Cynics might wonder if “resilience” is going to be 2023’s “levelling up” or “climate emergency”, dutifully shoehorned into the most minor of policy documents issued by tiers of government from Whitehall down to parish council sub-committees.

But confronting the national resilience deficit is long overdue, and the Resilience Framework is welcome.

Among its commitments is a new UK Resilience Academy, a new Head of Resilience to strengthen accountability and transparency, an annual statement to Parliament on risk, as well as strengthening local resilience forums, which deal with emergencies at the grassroots.

The whole-of-society approach – identified in both the Integrated Review and the Resilience Framework – demands the public gets involved. We are as crucial to increasing national resilience as, say, those operating Critical National Infrastructure, such as nuclear power stations or the air traffic control system. This will surely involve a cultural shift, although this has been so far under-explored by policymakers.

While the Lords’ committee calls for an increased public “appetite” for risk, with their short-term mindset and hunger for popularity, elected politicians usually duck telling voters unpalatable truths. Rather than encourage energy saving and self-reliance, the unlamented Liz Truss regime was blithely set to hand out more than £100 billion, basically an open-ended furlough for fuel bills.

And if national resilience is to be strengthened, attitudes within risk-averse Whitehall, town halls, and the wider public sector must change. Tens of thousands of volunteers, including recently retired doctors and nurses, came forward with offers to help during pandemic, only to be blocked by NHS red tape. Boxes needed to be ticked.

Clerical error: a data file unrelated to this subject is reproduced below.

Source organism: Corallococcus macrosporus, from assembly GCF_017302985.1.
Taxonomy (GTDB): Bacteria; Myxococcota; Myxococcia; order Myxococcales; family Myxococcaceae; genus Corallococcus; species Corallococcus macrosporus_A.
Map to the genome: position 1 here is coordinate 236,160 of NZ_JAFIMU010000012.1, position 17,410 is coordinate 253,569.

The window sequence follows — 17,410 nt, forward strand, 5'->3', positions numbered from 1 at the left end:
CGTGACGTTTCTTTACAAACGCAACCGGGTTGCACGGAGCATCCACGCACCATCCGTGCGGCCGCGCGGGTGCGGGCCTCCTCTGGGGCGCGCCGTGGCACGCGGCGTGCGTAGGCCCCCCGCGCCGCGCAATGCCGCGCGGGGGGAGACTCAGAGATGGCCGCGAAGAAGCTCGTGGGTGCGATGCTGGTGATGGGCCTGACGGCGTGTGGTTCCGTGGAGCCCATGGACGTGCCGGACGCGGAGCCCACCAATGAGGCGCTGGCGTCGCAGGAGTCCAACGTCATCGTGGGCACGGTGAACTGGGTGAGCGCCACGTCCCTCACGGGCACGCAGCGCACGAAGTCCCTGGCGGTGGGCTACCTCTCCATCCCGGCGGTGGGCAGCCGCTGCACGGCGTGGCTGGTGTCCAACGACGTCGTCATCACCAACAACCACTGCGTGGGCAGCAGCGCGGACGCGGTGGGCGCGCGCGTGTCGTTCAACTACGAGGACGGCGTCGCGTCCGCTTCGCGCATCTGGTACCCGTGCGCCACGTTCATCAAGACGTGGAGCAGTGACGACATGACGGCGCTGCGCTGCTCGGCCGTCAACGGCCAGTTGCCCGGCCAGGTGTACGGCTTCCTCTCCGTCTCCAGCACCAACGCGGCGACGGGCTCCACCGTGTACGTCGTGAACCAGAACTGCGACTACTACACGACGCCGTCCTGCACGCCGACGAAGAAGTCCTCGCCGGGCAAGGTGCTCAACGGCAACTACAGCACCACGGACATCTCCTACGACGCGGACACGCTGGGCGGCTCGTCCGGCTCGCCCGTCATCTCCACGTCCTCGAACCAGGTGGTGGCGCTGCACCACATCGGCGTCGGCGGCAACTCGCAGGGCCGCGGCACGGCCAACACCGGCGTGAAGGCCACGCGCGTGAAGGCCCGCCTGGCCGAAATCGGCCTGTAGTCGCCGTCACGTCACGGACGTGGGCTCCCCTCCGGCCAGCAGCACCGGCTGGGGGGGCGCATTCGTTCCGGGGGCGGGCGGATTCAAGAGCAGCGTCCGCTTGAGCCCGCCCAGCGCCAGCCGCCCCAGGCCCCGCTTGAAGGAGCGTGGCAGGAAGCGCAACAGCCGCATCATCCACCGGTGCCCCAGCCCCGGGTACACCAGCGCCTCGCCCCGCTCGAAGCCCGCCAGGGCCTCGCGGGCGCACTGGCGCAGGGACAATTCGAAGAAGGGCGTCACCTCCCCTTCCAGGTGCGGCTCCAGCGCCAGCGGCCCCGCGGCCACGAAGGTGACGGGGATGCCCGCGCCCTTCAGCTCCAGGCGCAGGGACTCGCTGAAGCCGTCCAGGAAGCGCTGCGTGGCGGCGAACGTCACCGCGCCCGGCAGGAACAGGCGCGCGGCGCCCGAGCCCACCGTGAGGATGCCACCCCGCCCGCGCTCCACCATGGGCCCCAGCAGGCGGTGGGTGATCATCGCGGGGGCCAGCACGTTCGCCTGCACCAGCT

With Covid, the blueprint drawn up to manage a pandemic was torn up. The NHS did not follow through on lessons learned during two large-scale pandemic simulations: Exercise Winter Willow (2007) and Exercise Cygnus (2016), according to the NAO.

Today, the Health Service is yet again overwhelmed and the public is being urged to “protect” it. Could the current crisis have been prevented by some planning for convalescent homes – perhaps temporarily using the hotels which are instead currently housing Albanian migrants?

In recent years, the Armed Forces are increasingly being deployed to plug the domestic resilience gap caused by short-term thinking and poor policy choices. Yet the Ministry of Defence is rarely the designated “lead department” when it comes to assessing and dealing with most of the 130 risks to the country.

Service personnel should not be relied upon to come to the aid of flood victims because of deliberately inadequate flood defences.

Lockdown reflects how Boris Johnson’s Government ignored all crisis planning and instead pressed the panic button. Back then, we were promised a V-shaped recovery: today, we are in a country where nothing seems to work.

If Rishi Sunak is serious about building back better, let’s begin to build some national resilience, which involves thinking long term. The Framework is a start.